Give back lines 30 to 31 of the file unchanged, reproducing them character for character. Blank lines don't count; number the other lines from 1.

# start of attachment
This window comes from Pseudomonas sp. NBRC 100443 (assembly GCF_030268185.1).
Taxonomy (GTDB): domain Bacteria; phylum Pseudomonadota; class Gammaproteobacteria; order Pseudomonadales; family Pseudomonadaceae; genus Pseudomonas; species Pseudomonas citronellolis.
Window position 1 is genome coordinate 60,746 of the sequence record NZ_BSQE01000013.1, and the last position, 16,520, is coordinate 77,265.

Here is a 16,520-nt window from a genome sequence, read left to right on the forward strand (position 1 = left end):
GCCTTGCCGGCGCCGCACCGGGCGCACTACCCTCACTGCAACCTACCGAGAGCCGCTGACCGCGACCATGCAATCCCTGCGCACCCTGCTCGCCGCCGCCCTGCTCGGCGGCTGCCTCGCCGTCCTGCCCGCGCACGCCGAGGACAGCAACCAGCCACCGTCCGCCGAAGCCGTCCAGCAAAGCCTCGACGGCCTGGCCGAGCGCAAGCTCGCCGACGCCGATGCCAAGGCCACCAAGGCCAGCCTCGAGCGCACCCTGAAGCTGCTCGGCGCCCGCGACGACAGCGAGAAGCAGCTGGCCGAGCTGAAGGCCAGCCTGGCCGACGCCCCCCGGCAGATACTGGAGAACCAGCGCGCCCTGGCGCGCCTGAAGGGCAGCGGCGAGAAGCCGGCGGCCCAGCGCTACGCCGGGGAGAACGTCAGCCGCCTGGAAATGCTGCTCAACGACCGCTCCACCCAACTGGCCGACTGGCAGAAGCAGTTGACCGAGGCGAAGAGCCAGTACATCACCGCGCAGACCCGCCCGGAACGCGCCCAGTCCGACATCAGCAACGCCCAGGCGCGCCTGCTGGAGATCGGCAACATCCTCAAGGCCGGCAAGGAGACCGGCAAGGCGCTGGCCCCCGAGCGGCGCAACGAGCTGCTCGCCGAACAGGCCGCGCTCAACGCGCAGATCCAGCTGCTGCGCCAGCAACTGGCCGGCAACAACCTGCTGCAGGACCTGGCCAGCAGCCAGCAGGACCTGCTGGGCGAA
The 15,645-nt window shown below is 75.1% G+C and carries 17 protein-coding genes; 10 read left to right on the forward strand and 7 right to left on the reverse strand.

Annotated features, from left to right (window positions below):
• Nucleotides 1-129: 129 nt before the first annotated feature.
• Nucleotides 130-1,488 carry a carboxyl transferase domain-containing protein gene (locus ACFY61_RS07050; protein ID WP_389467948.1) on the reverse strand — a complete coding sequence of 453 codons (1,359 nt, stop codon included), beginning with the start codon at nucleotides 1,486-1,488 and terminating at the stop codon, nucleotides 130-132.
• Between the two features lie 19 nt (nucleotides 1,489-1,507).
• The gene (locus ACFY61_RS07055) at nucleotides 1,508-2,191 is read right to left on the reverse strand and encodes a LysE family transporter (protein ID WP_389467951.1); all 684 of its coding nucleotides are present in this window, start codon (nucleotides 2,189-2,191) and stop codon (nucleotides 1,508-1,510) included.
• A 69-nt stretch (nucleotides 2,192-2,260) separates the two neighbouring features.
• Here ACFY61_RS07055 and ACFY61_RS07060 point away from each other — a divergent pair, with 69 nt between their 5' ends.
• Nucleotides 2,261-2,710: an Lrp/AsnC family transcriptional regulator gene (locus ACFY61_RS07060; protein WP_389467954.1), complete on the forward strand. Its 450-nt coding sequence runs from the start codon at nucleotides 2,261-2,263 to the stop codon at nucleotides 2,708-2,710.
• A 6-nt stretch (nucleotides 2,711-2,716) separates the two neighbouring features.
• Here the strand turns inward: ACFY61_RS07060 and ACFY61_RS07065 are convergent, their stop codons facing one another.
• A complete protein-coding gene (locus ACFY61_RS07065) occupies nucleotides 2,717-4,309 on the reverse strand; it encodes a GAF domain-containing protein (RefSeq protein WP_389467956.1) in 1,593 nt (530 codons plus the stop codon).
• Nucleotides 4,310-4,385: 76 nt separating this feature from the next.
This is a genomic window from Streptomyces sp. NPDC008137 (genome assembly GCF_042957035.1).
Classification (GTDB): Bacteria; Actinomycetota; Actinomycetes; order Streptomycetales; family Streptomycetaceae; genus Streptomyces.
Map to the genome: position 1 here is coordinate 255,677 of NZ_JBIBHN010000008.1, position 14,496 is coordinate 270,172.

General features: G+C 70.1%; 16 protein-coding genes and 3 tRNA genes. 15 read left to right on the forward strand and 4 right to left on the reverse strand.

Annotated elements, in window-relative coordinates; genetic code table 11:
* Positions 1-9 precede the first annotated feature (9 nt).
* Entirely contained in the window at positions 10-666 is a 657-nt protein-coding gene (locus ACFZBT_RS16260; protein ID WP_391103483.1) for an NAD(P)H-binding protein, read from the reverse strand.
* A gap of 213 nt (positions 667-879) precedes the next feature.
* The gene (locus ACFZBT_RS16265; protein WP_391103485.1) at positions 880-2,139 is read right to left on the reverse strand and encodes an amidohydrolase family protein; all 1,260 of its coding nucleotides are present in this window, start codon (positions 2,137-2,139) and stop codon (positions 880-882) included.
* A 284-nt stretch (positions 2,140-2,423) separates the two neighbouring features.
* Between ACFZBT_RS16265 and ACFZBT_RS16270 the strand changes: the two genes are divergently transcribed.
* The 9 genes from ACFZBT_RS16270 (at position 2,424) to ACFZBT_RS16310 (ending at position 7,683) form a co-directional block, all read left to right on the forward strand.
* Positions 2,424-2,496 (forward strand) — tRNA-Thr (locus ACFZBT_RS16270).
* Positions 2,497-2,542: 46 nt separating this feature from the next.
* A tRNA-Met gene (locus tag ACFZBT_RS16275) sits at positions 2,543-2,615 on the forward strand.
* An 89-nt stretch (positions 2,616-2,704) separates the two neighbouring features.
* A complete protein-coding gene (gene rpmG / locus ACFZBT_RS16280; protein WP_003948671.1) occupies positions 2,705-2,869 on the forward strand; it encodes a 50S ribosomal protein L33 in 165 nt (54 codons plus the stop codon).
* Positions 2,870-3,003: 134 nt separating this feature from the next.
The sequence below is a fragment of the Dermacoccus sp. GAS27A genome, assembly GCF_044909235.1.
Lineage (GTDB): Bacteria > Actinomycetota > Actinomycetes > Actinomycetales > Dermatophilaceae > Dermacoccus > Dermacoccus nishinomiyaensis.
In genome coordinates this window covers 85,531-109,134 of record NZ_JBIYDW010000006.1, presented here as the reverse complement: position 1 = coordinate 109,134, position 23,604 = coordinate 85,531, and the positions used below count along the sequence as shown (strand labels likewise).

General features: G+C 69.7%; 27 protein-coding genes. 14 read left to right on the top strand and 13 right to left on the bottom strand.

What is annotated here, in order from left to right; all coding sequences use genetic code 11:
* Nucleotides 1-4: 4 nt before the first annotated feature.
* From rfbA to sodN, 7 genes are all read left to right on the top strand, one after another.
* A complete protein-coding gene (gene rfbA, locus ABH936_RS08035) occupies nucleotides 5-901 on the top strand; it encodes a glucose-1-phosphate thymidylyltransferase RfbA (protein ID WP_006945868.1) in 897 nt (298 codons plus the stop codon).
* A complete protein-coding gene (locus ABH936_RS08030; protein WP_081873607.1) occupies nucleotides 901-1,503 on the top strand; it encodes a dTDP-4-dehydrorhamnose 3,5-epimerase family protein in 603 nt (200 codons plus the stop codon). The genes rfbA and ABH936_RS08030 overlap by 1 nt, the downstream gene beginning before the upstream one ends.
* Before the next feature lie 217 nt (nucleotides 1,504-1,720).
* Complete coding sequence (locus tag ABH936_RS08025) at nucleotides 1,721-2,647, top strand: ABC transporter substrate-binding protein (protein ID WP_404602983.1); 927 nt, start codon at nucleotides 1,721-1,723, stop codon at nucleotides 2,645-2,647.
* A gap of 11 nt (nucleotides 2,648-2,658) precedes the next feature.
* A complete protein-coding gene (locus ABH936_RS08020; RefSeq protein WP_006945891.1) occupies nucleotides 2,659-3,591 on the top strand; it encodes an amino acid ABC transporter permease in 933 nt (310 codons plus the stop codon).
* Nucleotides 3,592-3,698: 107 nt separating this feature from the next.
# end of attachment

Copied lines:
* The 9 genes from ACFZBT_RS16270 (at position 2,424) to ACFZBT_RS16310 (ending at position 7,683) form a co-directional block, all read left to right on the forward strand.
* Positions 2,424-2,496 (forward strand) — tRNA-Thr (locus ACFZBT_RS16270).